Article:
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Behavior Change Generally a Gradual Process

October 2010

Barbara O’Neill, Ph.D., CFP®
Extension Specialist in Financial Resource Management
Rutgers Cooperative Extension

According to a leading theory, personal behavior changes, such as saving money and losing weight, take place in defined stages over a period of time. This theory, called the Transtheoretical Model of Change, has been applied to a variety of human behaviors including weight control and addictions (e.g., smoking and drinking). It has been used in numerous research projects on various topics sponsored by government agencies and major corporations. Recently, this theory has also started to be applied to changes in financial behavior (e.g., repaying debt and saving money). Detailed information about the Transtheoretical Model of Change can be found in the book Changing For Good by Prochaska, Norcross, and DiClemente.

According to the Transtheoretical Model, there are five major stages of change. At the pre-contemplation stage, people may not even be aware that a problem (e.g., high debt load) exists or that a change should be made in their life. At the contemplation stage, they gain knowledge about alternative behaviors and begin to understand ways to change (e.g., reduce spending). At the preparation stage, people commit to make a change and gain required skills (e.g., taking a course in personal finance). At the action stage, they “take the plunge” and actually change their behavior. In the maintenance stage, people work to sustain their change and reap the rewards of their efforts (e.g., an increased bank balance through regular saving).

The Transtheoretical Model also defines several major processes of change that relate to one or more of the behavioral change steps. The remainder of this article discusses these processes and how they can be used to change financial behavior. In the pre-contemplation and contemplation stages, a key process is consciousness-raising or raised awareness. An example is that news stories about the benefits of saving small dollar amounts on a regular basis might cause a person to think, “I should save some money.” One example is hearing that $100 saved monthly with an 8% annual return will grow to $150,030 in 30 years. This can “plant the seed” that regular saving grows substantially over time.

The social liberation process means taking advantage of alternatives in one’s external environment that encourage people to begin or continue a change. Non-smoking areas in public places and low-calorie entrees in restaurants are examples of social liberation. An example in the financial arena is the availability of employer 401(k) plans to both save money and reduce income taxes.

The emotional arousal process is a sudden emotional experience related to a behavioral change that is experienced on a deep, feeling level. Perhaps this is why books and game shows about millionaires are so popular lately. Dramatic stories of how others people’s lives have changed may encourage some folks to save themselves. Emotional arousal can be a powerful change agent whether the behavior being changed is drunk driving (e.g., seeing an auto accident victim), smoking (seeing someone with lung cancer), or over-spending (seeing a financially stressed out family or someone having their car repossessed or a “bag lady”).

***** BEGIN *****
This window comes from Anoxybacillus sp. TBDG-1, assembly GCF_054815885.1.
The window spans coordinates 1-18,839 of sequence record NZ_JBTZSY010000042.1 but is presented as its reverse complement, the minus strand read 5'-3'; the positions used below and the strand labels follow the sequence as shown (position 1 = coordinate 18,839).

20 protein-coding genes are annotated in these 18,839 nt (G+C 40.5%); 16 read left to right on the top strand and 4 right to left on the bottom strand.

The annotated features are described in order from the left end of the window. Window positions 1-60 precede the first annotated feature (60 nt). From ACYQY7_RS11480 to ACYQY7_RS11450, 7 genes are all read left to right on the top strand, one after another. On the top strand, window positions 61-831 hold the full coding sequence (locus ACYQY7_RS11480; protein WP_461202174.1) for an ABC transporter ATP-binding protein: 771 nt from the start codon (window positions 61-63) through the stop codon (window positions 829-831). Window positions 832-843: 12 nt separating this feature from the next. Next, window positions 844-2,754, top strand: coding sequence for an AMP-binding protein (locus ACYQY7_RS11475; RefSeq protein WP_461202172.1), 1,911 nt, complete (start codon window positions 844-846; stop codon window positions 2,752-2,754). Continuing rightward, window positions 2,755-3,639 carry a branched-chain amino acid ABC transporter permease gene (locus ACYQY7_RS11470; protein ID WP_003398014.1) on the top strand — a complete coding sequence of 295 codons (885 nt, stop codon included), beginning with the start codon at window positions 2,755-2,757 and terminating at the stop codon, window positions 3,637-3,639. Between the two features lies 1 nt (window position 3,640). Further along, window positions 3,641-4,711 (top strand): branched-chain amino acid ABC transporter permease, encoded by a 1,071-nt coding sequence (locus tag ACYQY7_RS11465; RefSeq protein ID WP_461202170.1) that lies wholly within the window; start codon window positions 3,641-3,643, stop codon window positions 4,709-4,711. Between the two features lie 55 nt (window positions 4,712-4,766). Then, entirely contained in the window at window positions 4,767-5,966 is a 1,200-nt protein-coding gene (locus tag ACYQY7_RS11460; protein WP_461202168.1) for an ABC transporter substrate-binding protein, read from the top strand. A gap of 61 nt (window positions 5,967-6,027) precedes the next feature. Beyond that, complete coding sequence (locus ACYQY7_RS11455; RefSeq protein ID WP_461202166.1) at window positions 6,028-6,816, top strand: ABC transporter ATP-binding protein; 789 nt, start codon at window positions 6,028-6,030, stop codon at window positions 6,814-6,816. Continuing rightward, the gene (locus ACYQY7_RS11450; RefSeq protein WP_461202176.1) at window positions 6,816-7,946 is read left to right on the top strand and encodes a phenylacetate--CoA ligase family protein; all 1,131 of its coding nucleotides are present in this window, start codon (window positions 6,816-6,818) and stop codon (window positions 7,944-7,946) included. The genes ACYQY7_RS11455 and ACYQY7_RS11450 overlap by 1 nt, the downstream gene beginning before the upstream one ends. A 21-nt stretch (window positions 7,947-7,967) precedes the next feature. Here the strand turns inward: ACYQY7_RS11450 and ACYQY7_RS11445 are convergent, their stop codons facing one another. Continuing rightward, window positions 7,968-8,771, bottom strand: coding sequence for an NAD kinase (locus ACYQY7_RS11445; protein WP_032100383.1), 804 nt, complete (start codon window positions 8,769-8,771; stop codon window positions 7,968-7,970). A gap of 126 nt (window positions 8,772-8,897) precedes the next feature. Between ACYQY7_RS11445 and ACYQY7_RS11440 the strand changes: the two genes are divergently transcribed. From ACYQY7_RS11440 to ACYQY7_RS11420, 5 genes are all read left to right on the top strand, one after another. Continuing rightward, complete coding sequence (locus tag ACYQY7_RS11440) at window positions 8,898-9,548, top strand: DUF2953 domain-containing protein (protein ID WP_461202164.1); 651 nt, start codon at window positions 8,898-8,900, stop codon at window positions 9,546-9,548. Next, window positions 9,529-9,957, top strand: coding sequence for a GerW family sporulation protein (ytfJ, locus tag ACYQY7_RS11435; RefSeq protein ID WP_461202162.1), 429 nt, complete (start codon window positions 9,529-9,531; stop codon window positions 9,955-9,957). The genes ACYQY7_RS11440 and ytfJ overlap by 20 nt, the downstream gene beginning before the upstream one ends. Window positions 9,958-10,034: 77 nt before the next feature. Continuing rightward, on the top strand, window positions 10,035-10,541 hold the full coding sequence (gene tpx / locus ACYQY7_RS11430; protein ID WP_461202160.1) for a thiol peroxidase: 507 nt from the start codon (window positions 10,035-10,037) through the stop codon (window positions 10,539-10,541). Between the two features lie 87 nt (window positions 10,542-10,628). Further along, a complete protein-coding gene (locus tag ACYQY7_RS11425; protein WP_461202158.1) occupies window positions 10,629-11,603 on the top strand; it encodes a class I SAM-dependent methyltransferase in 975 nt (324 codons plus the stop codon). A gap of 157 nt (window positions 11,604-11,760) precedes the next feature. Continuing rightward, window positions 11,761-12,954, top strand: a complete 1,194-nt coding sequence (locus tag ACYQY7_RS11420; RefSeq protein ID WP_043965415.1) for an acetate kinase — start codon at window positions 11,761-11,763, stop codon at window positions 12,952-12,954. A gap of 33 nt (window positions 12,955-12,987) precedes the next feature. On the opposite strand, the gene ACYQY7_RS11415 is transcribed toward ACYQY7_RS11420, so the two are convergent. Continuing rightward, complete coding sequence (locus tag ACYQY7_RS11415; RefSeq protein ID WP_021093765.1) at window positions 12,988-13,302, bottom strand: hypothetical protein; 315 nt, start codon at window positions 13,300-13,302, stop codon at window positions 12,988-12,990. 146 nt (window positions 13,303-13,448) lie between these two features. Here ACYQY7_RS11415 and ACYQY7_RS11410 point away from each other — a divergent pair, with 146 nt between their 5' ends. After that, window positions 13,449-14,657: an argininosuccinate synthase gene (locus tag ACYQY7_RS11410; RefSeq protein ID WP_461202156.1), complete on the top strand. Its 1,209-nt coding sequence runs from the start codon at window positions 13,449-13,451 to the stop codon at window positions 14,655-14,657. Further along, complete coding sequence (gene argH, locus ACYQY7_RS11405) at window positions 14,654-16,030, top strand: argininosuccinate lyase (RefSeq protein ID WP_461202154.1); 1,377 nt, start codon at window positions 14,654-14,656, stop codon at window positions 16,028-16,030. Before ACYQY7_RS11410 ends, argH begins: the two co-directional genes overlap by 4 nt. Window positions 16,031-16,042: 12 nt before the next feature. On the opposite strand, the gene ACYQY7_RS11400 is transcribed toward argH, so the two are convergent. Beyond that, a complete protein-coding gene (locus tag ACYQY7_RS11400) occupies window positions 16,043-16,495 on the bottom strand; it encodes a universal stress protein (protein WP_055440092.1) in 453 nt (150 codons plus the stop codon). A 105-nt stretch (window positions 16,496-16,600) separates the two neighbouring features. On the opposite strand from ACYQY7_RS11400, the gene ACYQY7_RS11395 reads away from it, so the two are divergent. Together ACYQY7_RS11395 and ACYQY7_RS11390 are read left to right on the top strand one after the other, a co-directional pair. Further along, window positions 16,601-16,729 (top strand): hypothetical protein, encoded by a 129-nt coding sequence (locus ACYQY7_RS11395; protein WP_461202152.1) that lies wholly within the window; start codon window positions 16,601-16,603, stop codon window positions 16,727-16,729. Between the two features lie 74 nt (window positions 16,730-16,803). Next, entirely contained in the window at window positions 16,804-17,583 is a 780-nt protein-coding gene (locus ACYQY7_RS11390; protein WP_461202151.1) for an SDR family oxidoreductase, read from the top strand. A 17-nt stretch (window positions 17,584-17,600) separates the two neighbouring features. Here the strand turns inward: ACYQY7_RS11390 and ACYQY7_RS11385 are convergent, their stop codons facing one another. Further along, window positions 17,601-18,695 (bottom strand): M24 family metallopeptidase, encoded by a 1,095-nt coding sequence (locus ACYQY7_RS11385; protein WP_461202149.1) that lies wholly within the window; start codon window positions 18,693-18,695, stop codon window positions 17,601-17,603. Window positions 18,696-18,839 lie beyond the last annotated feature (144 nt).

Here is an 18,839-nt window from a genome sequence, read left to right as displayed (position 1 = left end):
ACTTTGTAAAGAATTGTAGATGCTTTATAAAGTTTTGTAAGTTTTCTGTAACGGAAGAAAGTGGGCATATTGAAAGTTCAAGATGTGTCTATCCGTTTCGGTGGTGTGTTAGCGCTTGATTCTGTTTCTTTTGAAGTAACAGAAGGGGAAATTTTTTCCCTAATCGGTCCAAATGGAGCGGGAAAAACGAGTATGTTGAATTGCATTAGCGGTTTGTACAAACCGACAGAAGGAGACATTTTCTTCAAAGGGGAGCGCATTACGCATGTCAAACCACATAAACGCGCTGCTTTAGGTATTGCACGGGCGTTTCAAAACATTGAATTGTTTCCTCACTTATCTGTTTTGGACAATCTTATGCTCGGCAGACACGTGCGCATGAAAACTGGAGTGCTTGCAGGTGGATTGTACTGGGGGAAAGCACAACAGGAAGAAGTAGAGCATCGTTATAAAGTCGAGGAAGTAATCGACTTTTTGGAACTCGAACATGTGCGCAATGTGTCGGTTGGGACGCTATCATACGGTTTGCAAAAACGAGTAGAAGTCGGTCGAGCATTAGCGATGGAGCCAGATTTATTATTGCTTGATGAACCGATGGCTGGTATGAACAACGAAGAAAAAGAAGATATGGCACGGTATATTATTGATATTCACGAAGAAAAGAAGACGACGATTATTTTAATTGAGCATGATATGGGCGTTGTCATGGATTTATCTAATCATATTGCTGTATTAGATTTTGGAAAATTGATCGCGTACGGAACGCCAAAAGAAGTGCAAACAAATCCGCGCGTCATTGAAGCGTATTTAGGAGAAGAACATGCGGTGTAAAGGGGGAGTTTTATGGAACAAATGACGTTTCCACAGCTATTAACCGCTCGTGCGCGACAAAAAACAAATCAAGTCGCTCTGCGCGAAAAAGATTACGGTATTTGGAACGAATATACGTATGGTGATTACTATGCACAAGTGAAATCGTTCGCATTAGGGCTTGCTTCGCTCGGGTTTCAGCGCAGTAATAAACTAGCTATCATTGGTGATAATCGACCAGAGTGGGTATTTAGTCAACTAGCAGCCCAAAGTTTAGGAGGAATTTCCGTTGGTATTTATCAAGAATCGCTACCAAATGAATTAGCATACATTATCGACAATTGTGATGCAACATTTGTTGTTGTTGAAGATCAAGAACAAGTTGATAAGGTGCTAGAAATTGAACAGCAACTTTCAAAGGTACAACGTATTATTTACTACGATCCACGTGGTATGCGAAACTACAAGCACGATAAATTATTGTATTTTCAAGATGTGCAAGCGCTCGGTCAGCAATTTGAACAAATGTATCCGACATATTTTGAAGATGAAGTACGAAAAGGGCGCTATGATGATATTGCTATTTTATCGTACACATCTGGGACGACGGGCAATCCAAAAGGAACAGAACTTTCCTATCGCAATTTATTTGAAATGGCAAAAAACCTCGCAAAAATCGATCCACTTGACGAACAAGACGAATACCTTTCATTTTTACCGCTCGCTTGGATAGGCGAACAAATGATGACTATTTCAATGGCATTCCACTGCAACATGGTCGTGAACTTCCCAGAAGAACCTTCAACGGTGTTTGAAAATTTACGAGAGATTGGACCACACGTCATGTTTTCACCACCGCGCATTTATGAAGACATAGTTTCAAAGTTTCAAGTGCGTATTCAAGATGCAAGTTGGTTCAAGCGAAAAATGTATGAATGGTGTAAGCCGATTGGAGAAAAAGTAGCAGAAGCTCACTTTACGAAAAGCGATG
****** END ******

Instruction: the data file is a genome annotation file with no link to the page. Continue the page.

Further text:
Self-reevaluation is a fourth change process. This means thoughtfully assessing a problem and what could happen if your conquer it. In other words, imagining how your life could be better if you changed your behavior. For example, “If I start to save, I could afford to send my children to college.”

Commitment takes place during the preparation stage of change. Here people acknowledge that “if it is to be, it’s up to me.” An example of commitment is “I will save $25 per paycheck.” At the action stage of change, countering is an important process. This means substituting a healthy response (e.g., saving $3 per day) for an unhealthy one (e.g., spending $3 on lottery tickets). Another action stage process in environmental control. This means restructuring your environment to reduce the probability of a problem-causing event. An example is signing up for an employer retirement savings plan (e.g., $50 per month) so money can be invested in fund shares before it is spent.

Personal change is hard and it doesn’t happen just because we want it to. Most successful changes require persistence, positive thoughts, and a strong support system. Are you ready to make changes in your health habits or personal finances? Set a goal, select 3 to 4 Small Steps to Health and Wealth™ behavior change strategies, and then start putting them into action. “What you think about, you bring about” and this includes the process of change.